i was wondering today when and how i began to think of myself as unfocused and disorganized.  No, wait, that’s not quite right, but i began to think of myself as “not focused enough,” and “not organized enough.”

i think that i’ve been missing the point.  i can be super focused and super organized ~ when i’m focusing on what other people need, and organizing things so that those goals can be met.  i don’t mean i’m super altruistic or unselfish or that i don’t think about my own needs.  That wouldn’t be accurate.

But my energies have been directed, mostly, to focusing on goals that other people have set for me and in organizing around those goals.  So once upon a time, long ago, i was in graduate school, and taking care of my kids , who were in elementary and middle school, and i was working  full-time and at least trying to be a good wife, although not always successfully.  i was organized and focused enough to do all that.

Juggling all those moving balls.  Wears me out now just to think about it.

But i mostly only do it when it’s somebody else’s balls.  (Stop that.  i am not talking about that kind of balls!  And you know it.)

Anyhow.  I don’t know.  Maybe i’m actually ok just the way i am – Mr. Rogers would think so, right?

i read this fascinating article that Jade from The Chrysanthemum and The Sword posted on Facebook.  It’s called You probably know to ask yourself, “What do I want?” Here’s a way better questionwhich is an awfully long title.  But it suggests:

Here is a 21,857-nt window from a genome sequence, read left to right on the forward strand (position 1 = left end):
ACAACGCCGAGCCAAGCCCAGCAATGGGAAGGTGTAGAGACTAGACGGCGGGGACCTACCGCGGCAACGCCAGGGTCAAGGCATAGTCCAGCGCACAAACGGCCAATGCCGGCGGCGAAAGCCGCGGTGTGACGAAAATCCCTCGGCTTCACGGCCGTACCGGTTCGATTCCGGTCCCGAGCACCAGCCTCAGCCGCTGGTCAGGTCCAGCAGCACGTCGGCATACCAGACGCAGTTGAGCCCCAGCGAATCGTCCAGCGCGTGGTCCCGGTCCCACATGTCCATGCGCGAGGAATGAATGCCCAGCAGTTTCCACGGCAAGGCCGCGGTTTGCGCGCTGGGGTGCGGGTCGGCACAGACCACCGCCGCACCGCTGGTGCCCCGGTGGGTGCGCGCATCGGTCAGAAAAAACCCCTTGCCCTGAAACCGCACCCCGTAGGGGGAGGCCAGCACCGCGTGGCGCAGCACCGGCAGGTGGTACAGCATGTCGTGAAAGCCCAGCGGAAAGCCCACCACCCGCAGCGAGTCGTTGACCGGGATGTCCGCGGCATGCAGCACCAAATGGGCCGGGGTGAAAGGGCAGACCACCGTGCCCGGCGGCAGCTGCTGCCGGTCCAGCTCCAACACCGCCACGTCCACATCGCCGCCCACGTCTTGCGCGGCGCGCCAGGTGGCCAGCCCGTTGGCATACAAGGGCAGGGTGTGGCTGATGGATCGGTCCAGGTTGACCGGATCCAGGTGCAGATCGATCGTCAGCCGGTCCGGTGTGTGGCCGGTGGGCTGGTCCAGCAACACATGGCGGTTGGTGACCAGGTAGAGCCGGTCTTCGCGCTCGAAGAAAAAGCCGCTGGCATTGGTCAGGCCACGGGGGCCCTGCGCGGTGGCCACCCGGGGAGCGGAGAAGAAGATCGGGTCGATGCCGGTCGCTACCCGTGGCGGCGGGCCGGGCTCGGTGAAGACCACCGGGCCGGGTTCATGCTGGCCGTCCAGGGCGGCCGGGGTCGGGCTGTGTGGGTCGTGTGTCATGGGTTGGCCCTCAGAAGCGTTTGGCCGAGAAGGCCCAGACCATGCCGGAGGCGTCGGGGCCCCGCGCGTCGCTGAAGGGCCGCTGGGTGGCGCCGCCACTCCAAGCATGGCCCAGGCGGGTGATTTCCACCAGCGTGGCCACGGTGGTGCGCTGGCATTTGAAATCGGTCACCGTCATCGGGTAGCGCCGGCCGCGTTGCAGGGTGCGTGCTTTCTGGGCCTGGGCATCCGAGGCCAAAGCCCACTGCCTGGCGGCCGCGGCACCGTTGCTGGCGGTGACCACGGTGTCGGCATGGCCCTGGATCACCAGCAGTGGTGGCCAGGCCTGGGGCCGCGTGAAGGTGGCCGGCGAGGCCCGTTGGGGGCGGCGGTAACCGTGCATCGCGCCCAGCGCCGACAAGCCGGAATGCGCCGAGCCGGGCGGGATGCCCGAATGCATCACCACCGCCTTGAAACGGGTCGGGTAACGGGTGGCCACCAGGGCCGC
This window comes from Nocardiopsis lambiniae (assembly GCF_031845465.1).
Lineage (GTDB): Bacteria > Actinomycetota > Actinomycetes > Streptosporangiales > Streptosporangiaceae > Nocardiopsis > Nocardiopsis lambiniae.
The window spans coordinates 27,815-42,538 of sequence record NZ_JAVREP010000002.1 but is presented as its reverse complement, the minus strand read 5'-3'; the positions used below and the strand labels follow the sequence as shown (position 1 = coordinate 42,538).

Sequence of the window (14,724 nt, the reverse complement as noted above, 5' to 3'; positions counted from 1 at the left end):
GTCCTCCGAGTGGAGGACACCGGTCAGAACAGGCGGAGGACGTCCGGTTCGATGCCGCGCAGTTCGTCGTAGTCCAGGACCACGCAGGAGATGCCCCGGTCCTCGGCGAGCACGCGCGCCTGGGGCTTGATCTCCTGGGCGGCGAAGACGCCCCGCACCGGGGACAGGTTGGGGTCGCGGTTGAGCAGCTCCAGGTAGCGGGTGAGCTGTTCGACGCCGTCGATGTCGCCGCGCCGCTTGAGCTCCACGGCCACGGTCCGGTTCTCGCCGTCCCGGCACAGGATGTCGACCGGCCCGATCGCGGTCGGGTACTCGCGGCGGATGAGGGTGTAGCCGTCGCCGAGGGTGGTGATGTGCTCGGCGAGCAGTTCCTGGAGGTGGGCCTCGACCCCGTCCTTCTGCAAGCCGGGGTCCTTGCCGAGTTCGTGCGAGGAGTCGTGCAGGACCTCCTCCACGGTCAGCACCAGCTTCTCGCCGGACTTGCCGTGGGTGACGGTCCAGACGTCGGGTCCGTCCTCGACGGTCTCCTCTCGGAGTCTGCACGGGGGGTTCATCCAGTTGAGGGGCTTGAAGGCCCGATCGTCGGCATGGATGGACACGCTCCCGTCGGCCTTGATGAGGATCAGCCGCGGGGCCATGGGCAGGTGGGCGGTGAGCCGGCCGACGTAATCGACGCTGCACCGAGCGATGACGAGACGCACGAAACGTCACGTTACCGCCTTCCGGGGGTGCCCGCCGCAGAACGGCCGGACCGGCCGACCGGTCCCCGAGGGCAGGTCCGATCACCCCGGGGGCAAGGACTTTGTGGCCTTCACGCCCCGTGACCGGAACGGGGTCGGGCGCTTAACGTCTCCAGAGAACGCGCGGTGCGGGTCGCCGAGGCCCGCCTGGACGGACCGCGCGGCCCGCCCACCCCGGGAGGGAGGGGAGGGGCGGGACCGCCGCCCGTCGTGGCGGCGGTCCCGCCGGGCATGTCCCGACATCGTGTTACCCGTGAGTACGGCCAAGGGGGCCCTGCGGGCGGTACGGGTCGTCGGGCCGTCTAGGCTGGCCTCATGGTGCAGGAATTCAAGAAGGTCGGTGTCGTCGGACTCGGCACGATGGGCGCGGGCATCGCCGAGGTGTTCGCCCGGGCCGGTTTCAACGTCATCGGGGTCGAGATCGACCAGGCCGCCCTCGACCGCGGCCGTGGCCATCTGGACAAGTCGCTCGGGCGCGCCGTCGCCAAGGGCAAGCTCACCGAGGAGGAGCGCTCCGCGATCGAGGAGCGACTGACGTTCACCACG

A more interesting question, a question that perhaps you’ve never considered before, is what pain do you want in your life? What are you willing to struggle for? Because that seems to be a greater determinant of how our lives turn out.

So, i’d like to have a great body (for an old woman) but am apparently obviously not willing to exercise a whole lot more and eat a whole lot less to get there.  i’d like to be a famous author, but not enough to risk rejection by sending my work to a publisher.

The article says:

Everybody wants to have great sex and an awesome relationship—but not everyone is willing to go through the tough conversations, the awkward silences, the hurt feelings and the emotional psychodrama to get there. And so they settle.